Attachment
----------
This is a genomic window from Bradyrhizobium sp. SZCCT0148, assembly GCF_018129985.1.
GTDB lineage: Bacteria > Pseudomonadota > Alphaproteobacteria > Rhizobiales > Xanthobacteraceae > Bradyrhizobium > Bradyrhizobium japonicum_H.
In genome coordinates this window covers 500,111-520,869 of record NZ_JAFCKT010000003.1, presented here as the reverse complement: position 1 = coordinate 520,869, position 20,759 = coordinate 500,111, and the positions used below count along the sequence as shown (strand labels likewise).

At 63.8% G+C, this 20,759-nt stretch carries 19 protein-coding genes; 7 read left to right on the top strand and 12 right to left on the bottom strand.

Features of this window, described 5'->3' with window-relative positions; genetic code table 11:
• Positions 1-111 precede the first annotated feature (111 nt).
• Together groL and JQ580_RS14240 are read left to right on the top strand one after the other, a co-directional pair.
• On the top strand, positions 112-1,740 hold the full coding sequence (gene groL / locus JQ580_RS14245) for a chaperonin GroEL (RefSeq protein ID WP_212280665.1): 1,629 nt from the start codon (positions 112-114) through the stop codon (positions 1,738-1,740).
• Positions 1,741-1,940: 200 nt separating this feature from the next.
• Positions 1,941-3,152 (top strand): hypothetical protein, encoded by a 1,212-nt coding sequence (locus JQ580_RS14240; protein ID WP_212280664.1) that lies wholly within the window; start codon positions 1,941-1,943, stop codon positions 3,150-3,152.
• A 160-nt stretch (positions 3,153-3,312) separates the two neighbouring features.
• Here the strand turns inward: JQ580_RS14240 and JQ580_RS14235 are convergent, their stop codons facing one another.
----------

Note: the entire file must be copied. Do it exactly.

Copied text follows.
This is a genomic window from Bradyrhizobium sp. SZCCT0148, assembly GCF_018129985.1.
GTDB lineage: Bacteria > Pseudomonadota > Alphaproteobacteria > Rhizobiales > Xanthobacteraceae > Bradyrhizobium > Bradyrhizobium japonicum_H.
In genome coordinates this window covers 500,111-520,869 of record NZ_JAFCKT010000003.1, presented here as the reverse complement: position 1 = coordinate 520,869, position 20,759 = coordinate 500,111, and the positions used below count along the sequence as shown (strand labels likewise).

At 63.8% G+C, this 20,759-nt stretch carries 19 protein-coding genes; 7 read left to right on the top strand and 12 right to left on the bottom strand.

Features of this window, described 5'->3' with window-relative positions; genetic code table 11:
• Positions 1-111 precede the first annotated feature (111 nt).
• Together groL and JQ580_RS14240 are read left to right on the top strand one after the other, a co-directional pair.
• On the top strand, positions 112-1,740 hold the full coding sequence (gene groL / locus JQ580_RS14245) for a chaperonin GroEL (RefSeq protein ID WP_212280665.1): 1,629 nt from the start codon (positions 112-114) through the stop codon (positions 1,738-1,740).
• Positions 1,741-1,940: 200 nt separating this feature from the next.
• Positions 1,941-3,152 (top strand): hypothetical protein, encoded by a 1,212-nt coding sequence (locus JQ580_RS14240; protein ID WP_212280664.1) that lies wholly within the window; start codon positions 1,941-1,943, stop codon positions 3,150-3,152.
• A 160-nt stretch (positions 3,153-3,312) separates the two neighbouring features.
• Here the strand turns inward: JQ580_RS14240 and JQ580_RS14235 are convergent, their stop codons facing one another.